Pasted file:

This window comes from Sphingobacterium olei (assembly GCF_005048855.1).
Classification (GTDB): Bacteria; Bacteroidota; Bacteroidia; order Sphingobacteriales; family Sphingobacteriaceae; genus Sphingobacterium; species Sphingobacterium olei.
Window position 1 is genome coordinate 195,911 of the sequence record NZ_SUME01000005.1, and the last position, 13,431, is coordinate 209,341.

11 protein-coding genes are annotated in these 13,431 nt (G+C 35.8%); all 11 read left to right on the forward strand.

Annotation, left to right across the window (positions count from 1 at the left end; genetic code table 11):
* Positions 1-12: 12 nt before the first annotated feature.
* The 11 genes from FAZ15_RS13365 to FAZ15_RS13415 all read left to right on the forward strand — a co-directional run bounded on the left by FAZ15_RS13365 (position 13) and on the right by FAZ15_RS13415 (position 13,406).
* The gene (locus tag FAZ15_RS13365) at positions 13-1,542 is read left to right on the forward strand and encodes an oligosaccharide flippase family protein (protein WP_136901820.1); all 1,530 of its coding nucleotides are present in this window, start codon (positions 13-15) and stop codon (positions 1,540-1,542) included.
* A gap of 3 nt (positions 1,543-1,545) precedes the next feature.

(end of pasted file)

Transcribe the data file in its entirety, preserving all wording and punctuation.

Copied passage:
This window comes from Sphingobacterium olei (assembly GCF_005048855.1).
Classification (GTDB): Bacteria; Bacteroidota; Bacteroidia; order Sphingobacteriales; family Sphingobacteriaceae; genus Sphingobacterium; species Sphingobacterium olei.
Window position 1 is genome coordinate 195,911 of the sequence record NZ_SUME01000005.1, and the last position, 13,431, is coordinate 209,341.

11 protein-coding genes are annotated in these 13,431 nt (G+C 35.8%); all 11 read left to right on the forward strand.

Annotation, left to right across the window (positions count from 1 at the left end; genetic code table 11):
* Positions 1-12: 12 nt before the first annotated feature.
* The 11 genes from FAZ15_RS13365 to FAZ15_RS13415 all read left to right on the forward strand — a co-directional run bounded on the left by FAZ15_RS13365 (position 13) and on the right by FAZ15_RS13415 (position 13,406).
* The gene (locus tag FAZ15_RS13365) at positions 13-1,542 is read left to right on the forward strand and encodes an oligosaccharide flippase family protein (protein WP_136901820.1); all 1,530 of its coding nucleotides are present in this window, start codon (positions 13-15) and stop codon (positions 1,540-1,542) included.
* A gap of 3 nt (positions 1,543-1,545) precedes the next feature.